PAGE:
It isn’t surprising that the first Islamic green bond took place in Malaysia. After Japan and South Korea, the country is Asia’s third-largest bond market as a fraction of GDP. It is also the world’s largest sukuk market. The launch of the Islamic green bonds since 2017 was facilitated by the country’s revision in sukuk guidelines in 2014 to incorporate the use of proceeds for environmentally friendly projects.
But the excitement and interest in the concept is spreading — all the way to the U.K., Malaysia’s former colonizer. Dr. Samir Alamad, head of Shariah compliance and product development at Al Rayan Bank, one of the U.K.’s largest Islamic banks, believes the convergence between Islamic financing and green energy projects makes perfect sense. To him, a truly Shariah-compliant financial institution must “contribute to the betterment of society.” Ensuring no link to social taboos is one part of that mandate, as is maintaining distance from crimes like child labor. But preventing environmental harm is something Islamic banks in Europe could well look at, he suggests.
“The key factor driving this market is government reaction to climate change and current pollution levels in the world,” says Alamad of the new interest in green sukuk. And that’s not limited to Muslim customers but includes a growing set of people globally who are seeking alternatives to traditional banks, as “consumers are now questioning what their bank does with their money,” he says. Top banks such as Wells Fargo, HSBC and Deutsche Bank have been hit by scandals in recent years.
Equally, the rapid expansion of clean energy markets in booming economies like China and India makes the sector attractive for investments. The size of the existing global Islamic finance portfolio interested in green sukuk could be between 15 and 17 percent, estimates Alamad. Islamic green bonds could also serve as a solution to the “dramatic shortfall of funding” for natural disasters that may be exacerbated by climate change, says Mohammed Kroessin, head of Islamic microfinance at Islamic Relief Worldwide, a U.K.-based international humanitarian organization.
“This could be a game-changer,” says Kroessin. “Sukuk could play an important role in front-loading humanitarian responses by building more resilient communities.” Proceeds could be used to pre-finance investments in climate-adaptation technology or humanitarian interventions such as shelters for those displaced by disasters. These disaster sukuks produce financial returns through future grant funding that humanitarian agencies receive. This is how the Gavi World Bank vaccination sukuk worked and how the Red Cross created an “impact bond” in 2017. That, Kroessin says, would benefit everyone — not just the Muslim world.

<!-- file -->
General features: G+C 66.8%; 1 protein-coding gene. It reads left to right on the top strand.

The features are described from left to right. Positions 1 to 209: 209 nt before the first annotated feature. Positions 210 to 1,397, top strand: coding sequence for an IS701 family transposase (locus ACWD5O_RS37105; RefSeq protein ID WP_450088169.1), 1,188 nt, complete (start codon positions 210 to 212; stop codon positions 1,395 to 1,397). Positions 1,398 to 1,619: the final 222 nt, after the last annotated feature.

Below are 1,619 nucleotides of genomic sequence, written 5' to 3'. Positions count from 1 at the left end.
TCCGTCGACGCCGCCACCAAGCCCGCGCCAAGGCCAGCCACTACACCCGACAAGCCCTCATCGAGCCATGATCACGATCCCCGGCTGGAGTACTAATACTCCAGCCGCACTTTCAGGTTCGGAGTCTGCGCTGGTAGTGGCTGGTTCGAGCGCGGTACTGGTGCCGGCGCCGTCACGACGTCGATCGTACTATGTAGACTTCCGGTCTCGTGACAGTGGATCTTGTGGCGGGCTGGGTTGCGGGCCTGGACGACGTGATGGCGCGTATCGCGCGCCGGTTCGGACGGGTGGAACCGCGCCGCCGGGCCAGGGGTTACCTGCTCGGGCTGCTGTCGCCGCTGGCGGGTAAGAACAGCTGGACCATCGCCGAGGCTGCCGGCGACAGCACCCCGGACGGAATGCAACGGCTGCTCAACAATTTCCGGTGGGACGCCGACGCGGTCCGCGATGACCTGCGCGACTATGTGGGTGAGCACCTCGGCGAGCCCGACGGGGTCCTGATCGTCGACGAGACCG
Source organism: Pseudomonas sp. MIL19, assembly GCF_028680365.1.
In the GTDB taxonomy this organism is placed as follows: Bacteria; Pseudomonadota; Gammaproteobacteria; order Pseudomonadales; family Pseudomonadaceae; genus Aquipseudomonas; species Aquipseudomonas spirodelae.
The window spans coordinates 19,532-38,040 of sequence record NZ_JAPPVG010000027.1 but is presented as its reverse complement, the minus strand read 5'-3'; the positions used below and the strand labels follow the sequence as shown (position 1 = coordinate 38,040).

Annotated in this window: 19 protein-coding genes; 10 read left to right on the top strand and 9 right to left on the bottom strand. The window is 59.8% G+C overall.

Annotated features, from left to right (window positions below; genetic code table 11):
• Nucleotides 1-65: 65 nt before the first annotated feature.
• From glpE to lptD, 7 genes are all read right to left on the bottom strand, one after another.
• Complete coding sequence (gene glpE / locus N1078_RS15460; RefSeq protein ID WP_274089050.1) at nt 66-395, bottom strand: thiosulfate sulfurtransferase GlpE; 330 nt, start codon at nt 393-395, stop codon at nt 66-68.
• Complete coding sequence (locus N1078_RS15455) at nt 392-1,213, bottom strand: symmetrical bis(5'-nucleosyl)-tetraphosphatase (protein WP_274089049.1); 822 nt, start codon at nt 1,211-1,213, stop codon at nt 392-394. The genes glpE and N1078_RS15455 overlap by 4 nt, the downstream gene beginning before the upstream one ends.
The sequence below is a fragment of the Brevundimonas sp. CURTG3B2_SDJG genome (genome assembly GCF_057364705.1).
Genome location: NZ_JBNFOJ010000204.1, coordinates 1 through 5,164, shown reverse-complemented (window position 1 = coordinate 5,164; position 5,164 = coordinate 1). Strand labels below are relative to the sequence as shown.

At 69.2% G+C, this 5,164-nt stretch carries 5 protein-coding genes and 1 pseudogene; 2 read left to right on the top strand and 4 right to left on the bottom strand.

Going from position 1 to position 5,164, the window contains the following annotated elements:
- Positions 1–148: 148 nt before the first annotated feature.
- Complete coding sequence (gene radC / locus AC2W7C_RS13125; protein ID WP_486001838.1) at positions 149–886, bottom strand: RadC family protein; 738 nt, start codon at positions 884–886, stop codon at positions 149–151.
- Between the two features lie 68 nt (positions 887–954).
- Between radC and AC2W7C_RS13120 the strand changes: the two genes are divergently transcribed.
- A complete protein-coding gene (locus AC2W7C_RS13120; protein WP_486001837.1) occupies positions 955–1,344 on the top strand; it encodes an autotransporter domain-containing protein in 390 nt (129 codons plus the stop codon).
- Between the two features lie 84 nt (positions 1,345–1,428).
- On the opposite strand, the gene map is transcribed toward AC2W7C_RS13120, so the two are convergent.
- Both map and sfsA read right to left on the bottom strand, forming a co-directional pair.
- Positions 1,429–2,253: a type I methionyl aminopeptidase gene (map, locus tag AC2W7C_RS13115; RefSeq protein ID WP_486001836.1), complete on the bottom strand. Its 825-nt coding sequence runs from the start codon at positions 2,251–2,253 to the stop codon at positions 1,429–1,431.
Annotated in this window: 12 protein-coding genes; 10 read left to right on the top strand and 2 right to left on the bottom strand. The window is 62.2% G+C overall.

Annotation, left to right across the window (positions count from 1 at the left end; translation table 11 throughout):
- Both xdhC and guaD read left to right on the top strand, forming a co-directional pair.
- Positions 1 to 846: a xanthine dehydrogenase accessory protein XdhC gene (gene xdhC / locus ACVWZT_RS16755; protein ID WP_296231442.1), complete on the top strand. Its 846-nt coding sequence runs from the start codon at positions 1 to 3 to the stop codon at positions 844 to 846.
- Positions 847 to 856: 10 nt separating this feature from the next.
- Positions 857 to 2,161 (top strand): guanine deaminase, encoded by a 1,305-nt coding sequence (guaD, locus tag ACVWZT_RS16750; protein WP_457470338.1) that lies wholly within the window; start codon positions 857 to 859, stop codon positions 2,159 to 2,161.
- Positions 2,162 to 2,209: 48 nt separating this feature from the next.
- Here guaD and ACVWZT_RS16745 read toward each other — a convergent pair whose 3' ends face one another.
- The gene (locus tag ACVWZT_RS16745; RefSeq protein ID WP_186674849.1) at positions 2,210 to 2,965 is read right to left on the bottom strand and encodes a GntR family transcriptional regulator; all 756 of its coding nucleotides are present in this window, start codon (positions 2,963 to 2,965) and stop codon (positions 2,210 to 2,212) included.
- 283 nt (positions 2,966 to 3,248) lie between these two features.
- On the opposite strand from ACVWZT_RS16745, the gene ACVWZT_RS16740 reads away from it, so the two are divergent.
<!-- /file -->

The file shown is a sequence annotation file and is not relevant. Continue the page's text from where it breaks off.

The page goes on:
Green sukuks still face obstacles. When it comes to funding infrastructure, the time between conceptualizing a project and raising money to finance it is sometimes between five and 10 years, says Ali. By then, the funds may have been locked in elsewhere, never reaching the intended project. In the European market, Islamic finance models are still seen as more expensive because they require extra documentation. There’s also the question of perceptions. “The Western world still thinks that Islamic finance is related to terrorist activities,” Ali explains, so anti-money-laundering checks come into the mix.
Still, at a time when the world is grappling for strategies to meaningfully limit climate change, Ali is optimistic that more markets will embrace Islamic green bonds. China and even America are countries she hopes will see the issuance of such bonds. “These markets want to tap into the Islamic investors’ space or already have a sizable Muslim population,” she says. It makes sense for many countries. From Paris to Poland, developing nations have repeatedly highlighted at climate change conferences their need for financing to support clean energy projects. In the green sukuk, they might have an answer.